Why is John Rockefeller in my trust?!

March 8, 2018

Those who take the time to read through their entire revocable living trust sometimes make a startling discovery! Their trust includes a reference to John Rockefeller and his family, prompting the question "Why is John Rockefeller in my trust?"

 

The reason is simple - it is a safety net to ensure your trust can continue in existence as long as possible.

 

Under current North Carolina law, revocable living trusts can live forever. There is no definitive end date. This is highly unusual. Many states will not allow the trust to exist more than 21 years after a "life in being," that is a life in existence at the time the trust was created. This is due to the common law Rule Against Perpetuities (RAP). It is a complex rule that is the nightmare of law school students everywhere! Other states have adopted the Uniform Statutory Rule Against Perpetuities (USRAP) that applies a 90-year termination date instead of 21 years. North Carolina, however, has no termination date.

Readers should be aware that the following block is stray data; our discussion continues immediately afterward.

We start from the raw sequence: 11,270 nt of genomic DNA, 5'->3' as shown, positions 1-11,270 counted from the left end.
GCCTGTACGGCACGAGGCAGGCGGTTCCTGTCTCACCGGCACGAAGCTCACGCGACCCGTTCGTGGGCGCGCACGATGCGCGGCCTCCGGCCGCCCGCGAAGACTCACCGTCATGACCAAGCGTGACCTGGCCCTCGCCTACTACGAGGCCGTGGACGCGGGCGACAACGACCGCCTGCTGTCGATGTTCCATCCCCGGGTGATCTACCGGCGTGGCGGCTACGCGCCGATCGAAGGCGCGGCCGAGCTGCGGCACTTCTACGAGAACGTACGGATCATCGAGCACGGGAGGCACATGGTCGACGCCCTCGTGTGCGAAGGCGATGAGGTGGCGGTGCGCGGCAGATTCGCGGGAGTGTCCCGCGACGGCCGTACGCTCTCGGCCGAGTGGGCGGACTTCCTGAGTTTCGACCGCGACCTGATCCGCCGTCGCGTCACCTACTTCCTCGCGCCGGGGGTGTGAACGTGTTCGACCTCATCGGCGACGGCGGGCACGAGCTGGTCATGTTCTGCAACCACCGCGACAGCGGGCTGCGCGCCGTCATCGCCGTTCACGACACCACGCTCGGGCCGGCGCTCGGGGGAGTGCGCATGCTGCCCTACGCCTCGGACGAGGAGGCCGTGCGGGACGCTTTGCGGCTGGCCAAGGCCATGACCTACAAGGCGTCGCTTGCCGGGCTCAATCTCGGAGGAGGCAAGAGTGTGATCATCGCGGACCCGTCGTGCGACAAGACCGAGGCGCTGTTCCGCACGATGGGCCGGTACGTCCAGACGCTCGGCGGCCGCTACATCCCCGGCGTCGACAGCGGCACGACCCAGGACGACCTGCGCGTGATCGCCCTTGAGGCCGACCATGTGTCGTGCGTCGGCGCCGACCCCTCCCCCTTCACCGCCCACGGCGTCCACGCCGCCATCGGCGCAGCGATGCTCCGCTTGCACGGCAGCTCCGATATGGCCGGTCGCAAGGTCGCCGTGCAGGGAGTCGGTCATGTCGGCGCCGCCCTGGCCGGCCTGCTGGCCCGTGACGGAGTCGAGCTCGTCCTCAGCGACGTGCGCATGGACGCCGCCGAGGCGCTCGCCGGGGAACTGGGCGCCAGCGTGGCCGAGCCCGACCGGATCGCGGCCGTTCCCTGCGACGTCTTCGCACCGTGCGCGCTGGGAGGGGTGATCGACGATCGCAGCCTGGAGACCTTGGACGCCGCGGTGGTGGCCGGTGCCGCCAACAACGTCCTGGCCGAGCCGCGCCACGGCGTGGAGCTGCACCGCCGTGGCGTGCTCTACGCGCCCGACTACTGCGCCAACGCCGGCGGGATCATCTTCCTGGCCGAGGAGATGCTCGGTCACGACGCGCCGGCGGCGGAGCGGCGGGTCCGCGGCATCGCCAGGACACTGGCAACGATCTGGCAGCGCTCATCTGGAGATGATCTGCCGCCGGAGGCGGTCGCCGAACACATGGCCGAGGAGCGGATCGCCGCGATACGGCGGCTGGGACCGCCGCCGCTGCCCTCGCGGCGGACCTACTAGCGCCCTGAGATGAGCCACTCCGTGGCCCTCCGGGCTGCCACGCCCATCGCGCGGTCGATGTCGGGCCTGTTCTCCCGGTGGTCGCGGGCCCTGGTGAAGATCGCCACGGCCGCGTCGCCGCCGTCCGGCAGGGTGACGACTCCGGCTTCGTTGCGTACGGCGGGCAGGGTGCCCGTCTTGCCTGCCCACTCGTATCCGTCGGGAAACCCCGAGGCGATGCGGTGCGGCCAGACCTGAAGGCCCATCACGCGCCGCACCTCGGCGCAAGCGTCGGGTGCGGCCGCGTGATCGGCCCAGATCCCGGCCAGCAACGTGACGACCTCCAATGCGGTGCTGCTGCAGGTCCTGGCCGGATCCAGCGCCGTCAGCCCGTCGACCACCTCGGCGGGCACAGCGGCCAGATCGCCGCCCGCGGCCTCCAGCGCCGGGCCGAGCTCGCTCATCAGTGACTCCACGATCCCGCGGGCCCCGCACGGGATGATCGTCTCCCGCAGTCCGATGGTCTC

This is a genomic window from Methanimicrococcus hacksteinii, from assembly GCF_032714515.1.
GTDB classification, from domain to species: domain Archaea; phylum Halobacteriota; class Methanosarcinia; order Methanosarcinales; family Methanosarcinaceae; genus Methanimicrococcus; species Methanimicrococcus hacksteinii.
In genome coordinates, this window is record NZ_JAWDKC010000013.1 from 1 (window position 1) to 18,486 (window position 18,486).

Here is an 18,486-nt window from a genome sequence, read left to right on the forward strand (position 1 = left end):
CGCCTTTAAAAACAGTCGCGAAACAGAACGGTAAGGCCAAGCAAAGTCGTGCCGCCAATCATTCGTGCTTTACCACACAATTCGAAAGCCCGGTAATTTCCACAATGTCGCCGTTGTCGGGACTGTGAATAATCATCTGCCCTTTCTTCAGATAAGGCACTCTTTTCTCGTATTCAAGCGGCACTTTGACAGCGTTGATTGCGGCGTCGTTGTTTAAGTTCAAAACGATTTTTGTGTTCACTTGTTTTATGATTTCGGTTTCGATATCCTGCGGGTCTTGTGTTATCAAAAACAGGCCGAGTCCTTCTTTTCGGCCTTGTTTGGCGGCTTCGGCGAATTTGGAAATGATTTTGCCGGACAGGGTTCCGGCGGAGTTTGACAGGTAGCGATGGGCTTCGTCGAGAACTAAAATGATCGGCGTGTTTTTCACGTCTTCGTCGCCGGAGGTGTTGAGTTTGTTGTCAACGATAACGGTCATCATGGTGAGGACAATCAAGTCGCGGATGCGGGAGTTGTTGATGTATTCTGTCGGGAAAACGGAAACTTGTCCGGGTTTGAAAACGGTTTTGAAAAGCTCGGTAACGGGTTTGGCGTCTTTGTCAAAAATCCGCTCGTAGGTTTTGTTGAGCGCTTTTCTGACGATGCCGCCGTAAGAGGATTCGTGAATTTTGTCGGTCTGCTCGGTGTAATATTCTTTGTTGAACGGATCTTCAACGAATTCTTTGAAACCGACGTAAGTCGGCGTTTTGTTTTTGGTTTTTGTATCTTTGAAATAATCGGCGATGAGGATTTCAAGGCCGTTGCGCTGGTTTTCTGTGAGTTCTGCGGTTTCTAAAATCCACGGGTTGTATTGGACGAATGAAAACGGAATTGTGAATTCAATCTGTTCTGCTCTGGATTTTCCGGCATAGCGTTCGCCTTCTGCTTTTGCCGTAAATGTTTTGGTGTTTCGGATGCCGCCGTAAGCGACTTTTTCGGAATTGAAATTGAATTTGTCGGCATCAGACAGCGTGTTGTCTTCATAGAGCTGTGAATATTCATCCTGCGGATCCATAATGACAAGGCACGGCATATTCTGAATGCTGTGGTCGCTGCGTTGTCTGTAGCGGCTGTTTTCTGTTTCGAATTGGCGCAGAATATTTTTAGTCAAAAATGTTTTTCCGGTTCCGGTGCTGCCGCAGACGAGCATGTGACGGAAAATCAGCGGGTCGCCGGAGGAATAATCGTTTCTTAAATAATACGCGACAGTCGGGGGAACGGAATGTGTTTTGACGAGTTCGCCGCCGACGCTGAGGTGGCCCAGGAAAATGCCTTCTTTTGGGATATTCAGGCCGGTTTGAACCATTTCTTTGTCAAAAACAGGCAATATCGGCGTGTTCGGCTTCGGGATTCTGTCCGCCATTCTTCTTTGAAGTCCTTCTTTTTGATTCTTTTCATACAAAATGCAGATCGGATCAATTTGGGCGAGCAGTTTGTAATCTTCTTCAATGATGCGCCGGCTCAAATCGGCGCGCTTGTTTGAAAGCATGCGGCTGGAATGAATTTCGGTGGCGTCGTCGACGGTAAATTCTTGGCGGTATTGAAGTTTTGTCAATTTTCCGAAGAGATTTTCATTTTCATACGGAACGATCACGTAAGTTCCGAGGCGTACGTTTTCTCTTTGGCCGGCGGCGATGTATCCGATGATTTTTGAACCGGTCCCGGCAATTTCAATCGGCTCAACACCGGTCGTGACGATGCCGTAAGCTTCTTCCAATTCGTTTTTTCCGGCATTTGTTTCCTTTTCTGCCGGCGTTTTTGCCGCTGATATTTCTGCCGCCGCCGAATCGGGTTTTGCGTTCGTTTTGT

Still, if North Carolina were to ever revert back to the common law RAP or the USRAP, we want to make sure we have the longest life possible to use as our measuring life in being. To do that, we name someone who has tons and tons and tons of descendants. Typical choices are the Rockefellers, the Kennedys, Brigham Young, King George VI, or Queen Victoria. Because these families are well-known, their descendants can generally be traced despite all the different branches of the family tree. Also, because these families are huge, there is a strong likelihood that some descendant has a newborn or young child around the time your trust is created, and by tying the life of your trust to that life in being, you are giving your trust the longest life span possible. 

 

The chance that this language would be needed is remote, but a good estate planning attorney plans for the possibilities, not just the probabilities. Having John Rockefeller in your trust is nothing to lose sleep over. It's really just a savings clause in case North Carolina changes the law in this area in the future.

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